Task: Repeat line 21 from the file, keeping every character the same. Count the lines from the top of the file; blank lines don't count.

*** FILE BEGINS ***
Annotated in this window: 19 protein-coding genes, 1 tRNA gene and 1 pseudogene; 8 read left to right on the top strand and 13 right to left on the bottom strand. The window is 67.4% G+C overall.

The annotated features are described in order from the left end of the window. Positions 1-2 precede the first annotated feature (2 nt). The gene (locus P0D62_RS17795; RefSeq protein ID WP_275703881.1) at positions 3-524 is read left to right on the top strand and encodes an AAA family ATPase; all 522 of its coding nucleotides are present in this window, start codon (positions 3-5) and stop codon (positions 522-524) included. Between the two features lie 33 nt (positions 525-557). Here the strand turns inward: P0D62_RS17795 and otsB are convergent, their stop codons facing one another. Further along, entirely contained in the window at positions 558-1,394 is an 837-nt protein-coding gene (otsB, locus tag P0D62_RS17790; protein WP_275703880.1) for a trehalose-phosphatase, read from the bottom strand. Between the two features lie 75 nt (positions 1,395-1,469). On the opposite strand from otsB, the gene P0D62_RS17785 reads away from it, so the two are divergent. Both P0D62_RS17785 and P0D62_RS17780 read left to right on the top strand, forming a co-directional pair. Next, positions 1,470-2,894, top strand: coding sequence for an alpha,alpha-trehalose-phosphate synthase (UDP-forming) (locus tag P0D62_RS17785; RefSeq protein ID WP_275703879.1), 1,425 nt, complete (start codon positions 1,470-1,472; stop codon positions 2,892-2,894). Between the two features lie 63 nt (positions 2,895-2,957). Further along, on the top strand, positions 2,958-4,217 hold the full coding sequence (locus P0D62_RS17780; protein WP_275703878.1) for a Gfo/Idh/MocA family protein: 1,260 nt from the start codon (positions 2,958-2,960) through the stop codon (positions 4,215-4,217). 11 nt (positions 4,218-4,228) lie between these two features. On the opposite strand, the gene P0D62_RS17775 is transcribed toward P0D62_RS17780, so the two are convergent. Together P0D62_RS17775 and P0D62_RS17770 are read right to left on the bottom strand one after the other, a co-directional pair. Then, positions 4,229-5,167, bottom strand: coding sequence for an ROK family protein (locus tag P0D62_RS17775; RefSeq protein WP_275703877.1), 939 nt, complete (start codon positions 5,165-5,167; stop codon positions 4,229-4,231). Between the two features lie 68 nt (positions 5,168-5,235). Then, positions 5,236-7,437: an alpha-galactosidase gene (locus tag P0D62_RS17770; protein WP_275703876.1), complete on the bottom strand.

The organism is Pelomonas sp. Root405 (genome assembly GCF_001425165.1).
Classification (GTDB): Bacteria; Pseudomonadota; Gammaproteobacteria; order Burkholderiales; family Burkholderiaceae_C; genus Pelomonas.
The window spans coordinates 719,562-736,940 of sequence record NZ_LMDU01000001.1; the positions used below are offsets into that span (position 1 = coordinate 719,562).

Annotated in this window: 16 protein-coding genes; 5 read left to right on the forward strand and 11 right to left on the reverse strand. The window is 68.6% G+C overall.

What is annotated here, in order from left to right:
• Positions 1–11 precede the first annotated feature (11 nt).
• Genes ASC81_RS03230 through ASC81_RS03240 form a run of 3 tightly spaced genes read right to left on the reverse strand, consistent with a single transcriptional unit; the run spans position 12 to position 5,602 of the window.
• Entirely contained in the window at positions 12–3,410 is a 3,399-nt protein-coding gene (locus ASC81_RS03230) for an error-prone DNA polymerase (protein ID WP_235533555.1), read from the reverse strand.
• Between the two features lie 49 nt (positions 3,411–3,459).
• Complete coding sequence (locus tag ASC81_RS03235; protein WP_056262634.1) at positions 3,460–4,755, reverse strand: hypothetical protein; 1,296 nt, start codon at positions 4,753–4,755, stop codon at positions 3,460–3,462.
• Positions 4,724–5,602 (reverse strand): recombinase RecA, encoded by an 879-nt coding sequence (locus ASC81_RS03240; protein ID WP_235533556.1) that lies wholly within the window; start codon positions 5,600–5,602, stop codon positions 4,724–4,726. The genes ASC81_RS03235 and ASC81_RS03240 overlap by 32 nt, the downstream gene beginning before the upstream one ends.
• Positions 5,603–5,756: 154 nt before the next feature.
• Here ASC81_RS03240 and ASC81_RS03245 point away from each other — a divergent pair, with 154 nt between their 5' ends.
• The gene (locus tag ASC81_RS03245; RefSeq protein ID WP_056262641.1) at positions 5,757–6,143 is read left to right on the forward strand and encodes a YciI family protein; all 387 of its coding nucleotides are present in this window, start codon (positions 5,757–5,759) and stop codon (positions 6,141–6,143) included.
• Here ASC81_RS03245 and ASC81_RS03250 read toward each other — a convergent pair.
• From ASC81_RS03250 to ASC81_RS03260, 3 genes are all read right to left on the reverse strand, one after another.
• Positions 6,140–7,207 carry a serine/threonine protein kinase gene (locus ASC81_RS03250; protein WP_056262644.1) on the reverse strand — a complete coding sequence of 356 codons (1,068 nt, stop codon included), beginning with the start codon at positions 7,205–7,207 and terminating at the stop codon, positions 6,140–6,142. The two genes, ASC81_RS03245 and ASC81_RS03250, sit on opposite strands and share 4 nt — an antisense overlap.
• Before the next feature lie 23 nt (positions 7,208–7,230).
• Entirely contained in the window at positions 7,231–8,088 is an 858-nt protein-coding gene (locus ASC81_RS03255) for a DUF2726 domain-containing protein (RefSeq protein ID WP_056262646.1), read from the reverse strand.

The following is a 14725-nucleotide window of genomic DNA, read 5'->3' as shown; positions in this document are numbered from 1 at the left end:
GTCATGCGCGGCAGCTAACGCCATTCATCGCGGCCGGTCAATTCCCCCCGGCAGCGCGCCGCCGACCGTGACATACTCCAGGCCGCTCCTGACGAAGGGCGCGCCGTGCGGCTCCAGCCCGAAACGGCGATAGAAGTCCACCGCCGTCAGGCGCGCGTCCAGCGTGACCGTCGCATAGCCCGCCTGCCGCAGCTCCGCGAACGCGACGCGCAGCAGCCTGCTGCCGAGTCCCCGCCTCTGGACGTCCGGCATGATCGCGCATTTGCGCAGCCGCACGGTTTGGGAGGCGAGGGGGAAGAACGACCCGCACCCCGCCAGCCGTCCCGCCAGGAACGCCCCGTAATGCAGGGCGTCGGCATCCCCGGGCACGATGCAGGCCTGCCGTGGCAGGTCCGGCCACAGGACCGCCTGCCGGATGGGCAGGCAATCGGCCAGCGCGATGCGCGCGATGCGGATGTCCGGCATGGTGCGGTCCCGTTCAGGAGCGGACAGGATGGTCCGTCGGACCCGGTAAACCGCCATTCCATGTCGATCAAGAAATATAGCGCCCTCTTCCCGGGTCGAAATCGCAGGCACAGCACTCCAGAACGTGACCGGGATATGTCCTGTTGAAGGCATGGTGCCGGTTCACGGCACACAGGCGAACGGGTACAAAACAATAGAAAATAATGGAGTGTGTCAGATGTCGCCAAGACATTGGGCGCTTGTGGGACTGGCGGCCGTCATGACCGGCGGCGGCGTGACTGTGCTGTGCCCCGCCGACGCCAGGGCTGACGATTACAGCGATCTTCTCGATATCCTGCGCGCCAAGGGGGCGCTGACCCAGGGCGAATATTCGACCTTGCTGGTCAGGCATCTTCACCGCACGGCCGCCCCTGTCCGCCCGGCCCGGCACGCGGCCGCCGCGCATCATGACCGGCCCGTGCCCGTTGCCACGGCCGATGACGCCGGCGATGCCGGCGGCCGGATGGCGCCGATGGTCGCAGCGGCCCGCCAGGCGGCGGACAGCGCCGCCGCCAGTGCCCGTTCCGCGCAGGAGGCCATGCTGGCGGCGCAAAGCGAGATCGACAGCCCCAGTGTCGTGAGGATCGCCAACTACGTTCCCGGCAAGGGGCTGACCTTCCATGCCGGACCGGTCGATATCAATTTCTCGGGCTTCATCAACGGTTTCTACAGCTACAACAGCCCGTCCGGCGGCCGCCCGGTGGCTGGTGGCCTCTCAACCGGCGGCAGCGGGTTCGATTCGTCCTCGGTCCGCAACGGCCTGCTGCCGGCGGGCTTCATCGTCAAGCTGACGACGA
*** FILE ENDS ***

• Entirely contained in the window at positions 7,231–8,088 is an 858-nt protein-coding gene (locus ASC81_RS03255) for a DUF2726 domain-containing protein (RefSeq protein ID WP_056262646.1), read from the reverse strand.